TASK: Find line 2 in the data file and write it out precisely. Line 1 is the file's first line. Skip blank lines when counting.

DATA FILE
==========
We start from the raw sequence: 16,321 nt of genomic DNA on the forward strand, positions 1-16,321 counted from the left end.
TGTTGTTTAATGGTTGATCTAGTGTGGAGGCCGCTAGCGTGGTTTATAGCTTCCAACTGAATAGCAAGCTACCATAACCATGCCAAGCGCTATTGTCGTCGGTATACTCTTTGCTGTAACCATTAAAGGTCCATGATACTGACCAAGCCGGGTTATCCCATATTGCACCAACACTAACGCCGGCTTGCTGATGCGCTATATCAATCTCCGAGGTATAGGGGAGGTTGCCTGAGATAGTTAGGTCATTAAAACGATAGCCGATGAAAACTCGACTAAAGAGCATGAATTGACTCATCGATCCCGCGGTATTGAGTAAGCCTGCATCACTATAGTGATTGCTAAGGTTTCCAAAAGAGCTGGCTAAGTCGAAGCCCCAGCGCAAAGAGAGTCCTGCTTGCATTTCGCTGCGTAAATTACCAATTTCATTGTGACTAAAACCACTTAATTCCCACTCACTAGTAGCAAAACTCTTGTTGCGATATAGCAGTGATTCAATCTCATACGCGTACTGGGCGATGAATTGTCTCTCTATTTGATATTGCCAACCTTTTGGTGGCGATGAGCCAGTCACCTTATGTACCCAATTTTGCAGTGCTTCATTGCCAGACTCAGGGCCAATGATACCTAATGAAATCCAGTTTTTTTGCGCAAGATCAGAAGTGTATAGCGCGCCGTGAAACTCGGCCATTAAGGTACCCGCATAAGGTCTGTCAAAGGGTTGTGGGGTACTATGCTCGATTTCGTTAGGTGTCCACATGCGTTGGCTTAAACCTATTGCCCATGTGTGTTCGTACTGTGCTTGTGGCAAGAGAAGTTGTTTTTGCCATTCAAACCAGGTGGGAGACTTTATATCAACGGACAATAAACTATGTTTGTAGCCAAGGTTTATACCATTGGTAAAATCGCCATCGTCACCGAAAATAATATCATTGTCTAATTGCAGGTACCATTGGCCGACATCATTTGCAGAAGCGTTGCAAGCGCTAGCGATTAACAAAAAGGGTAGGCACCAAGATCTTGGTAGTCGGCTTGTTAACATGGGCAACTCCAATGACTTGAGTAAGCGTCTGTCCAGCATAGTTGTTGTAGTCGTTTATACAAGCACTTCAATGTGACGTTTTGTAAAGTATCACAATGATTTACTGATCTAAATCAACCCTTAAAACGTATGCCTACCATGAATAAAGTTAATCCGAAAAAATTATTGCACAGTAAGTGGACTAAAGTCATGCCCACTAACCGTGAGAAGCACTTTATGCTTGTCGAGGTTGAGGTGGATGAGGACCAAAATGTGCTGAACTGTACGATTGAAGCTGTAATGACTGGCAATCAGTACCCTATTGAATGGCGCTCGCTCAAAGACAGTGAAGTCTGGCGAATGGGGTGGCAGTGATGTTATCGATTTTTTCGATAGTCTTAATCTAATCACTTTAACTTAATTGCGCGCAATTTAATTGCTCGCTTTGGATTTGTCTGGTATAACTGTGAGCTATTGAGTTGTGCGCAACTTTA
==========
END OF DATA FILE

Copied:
TGTTGTTTAATGGTTGATCTAGTGTGGAGGCCGCTAGCGTGGTTTATAGCTTCCAACTGAATAGCAAGCTACCATAACCATGCCAAGCGCTATTGTCGTCGGTATACTCTTTGCTGTAACCATTAAAGGTCCATGATACTGACCAAGCCGGGTTATCCCATATTGCACCAACACTAACGCCGGCTTGCTGATGCGCTATATCAATCTCCGAGGTATAGGGGAGGTTGCCTGAGATAGTTAGGTCATTAAAACGATAGCCGATGAAAACTCGACTAAAGAGCATGAATTGACTCATCGATCCCGCGGTATTGAGTAAGCCTGCATCACTATAGTGATTGCTAAGGTTTCCAAAAGAGCTGGCTAAGTCGAAGCCCCAGCGCAAAGAGAGTCCTGCTTGCATTTCGCTGCGTAAATTACCAATTTCATTGTGACTAAAACCACTTAATTCCCACTCACTAGTAGCAAAACTCTTGTTGCGATATAGCAGTGATTCAATCTCATACGCGTACTGGGCGATGAATTGTCTCTCTATTTGATATTGCCAACCTTTTGGTGGCGATGAGCCAGTCACCTTATGTACCCAATTTTGCAGTGCTTCATTGCCAGACTCAGGGCCAATGATACCTAATGAAATCCAGTTTTTTTGCGCAAGATCAGAAGTGTATAGCGCGCCGTGAAACTCGGCCATTAAGGTACCCGCATAAGGTCTGTCAAAGGGTTGTGGGGTACTATGCTCGATTTCGTTAGGTGTCCACATGCGTTGGCTTAAACCTATTGCCCATGTGTGTTCGTACTGTGCTTGTGGCAAGAGAAGTTGTTTTTGCCATTCAAACCAGGTGGGAGACTTTATATCAACGGACAATAAACTATGTTTGTAGCCAAGGTTTATACCATTGGTAAAATCGCCATCGTCACCGAAAATAATATCATTGTCTAATTGCAGGTACCATTGGCCGACATCATTTGCAGAAGCGTTGCAAGCGCTAGCGATTAACAAAAAGGGTAGGCACCAAGATCTTGGTAGTCGGCTTGTTAACATGGGCAACTCCAATGACTTGAGTAAGCGTCTGTCCAGCATAGTTGTTGTAGTCGTTTATACAAGCACTTCAATGTGACGTTTTGTAAAGTATCACAATGATTTACTGATCTAAATCAACCCTTAAAACGTATGCCTACCATGAATAAAGTTAATCCGAAAAAATTATTGCACAGTAAGTGGACTAAAGTCATGCCCACTAACCGTGAGAAGCACTTTATGCTTGTCGAGGTTGAGGTGGATGAGGACCAAAATGTGCTGAACTGTACGATTGAAGCTGTAATGACTGGCAATCAGTACCCTATTGAATGGCGCTCGCTCAAAGACAGTGAAGTCTGGCGAATGGGGTGGCAGTGATGTTATCGATTTTTTCGATAGTCTTAATCTAATCACTTTAACTTAATTGCGCGCAATTTAATTGCTCGCTTTGGATTTGTCTGGTATAACTGTGAGCTATTGAGTTGTGCGCAACTTTA